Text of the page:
MG: There’s a ton of collectors that know what they're doing on the digging side of things and some incredible Dj’s out there. To be known nowadays means playing some weird social credit games on technology platforms, which for most people is just a PITA and distracts from the tasks at hand. Bookers are very trend based and not necessarily doing things based on merit. Snark Snark. There’s a seriously hardcore bunch of collectors in Norway too, that most haven’t heard of outside of Scandinavia so that was an eye opener when I came here.

Under Eccentric Disco, you’ve released three 12’s - what criteria do you use for selecting which tracks to edit? Can we anticipate any upcoming music? Mark as you’re now based in Norway now, how has this impacted your collaboration?

WO: We saved our DJ money and were going to take our partners out to dinner, but then decided to put out a 12” instead! I guess because we are free from any expectations over selections and some don’t work out at all, that it is a very easy process...eventually! We both still buy records and turn each other on to new things, that is an important part of what goes on. Mark is very good at challenging me to consider whether it is an ‘eccentrics edit’ or not, which still makes sense to both of us somehow.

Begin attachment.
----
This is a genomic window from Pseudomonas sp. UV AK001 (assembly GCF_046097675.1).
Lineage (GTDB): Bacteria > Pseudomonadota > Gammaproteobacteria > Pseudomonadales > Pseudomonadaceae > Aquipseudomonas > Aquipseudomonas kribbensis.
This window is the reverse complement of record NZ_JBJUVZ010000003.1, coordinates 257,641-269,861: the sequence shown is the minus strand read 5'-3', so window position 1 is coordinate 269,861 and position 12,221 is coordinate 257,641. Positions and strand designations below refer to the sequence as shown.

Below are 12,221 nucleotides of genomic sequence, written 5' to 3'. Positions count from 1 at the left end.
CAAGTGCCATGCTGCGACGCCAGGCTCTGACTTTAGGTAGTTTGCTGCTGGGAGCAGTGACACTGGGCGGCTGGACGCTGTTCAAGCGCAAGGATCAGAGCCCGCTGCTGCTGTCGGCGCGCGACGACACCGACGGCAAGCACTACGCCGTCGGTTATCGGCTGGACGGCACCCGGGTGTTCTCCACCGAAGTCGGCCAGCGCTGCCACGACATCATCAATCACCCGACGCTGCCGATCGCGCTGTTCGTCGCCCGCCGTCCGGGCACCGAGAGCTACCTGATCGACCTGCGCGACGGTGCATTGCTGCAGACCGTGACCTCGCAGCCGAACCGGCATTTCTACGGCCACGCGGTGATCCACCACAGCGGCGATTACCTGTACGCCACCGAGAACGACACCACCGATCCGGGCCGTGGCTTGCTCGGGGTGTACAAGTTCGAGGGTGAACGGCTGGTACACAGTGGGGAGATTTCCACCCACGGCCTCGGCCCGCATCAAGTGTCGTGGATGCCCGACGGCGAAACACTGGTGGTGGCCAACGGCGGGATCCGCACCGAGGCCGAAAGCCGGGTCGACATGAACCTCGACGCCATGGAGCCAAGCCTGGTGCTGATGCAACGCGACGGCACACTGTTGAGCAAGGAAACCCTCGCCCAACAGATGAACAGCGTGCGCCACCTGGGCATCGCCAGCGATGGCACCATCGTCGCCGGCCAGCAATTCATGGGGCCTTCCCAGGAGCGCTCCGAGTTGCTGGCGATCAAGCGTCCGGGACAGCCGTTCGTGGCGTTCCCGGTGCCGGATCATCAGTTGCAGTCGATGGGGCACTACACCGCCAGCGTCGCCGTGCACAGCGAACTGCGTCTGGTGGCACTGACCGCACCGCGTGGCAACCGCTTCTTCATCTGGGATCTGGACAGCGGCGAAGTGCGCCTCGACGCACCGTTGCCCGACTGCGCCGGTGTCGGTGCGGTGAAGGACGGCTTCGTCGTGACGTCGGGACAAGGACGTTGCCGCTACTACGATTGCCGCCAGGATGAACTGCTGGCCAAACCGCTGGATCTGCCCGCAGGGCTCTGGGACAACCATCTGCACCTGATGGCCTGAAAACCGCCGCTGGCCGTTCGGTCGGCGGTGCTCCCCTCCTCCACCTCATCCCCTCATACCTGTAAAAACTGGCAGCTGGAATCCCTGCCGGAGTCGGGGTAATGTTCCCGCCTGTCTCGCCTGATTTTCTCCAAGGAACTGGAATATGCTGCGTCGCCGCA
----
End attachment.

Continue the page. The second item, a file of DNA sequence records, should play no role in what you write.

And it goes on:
MG: We like to push the boundaries of what is termed Balearic, It frustrates me when you see labels stick to a trope “acoustic guitars and thumb pianos anyone?” because hey, that makes it easier to market music as a product. I personally didn’t want our label to sound like that. We are still throwing around ideas for ECC004 and it’s nearly there. Re; the distance, It’s a pain we can’t always be in the same room, pre-Covid I was back and forth fairly often so we would just have a famous shed session at Will’s and whittle things down that way.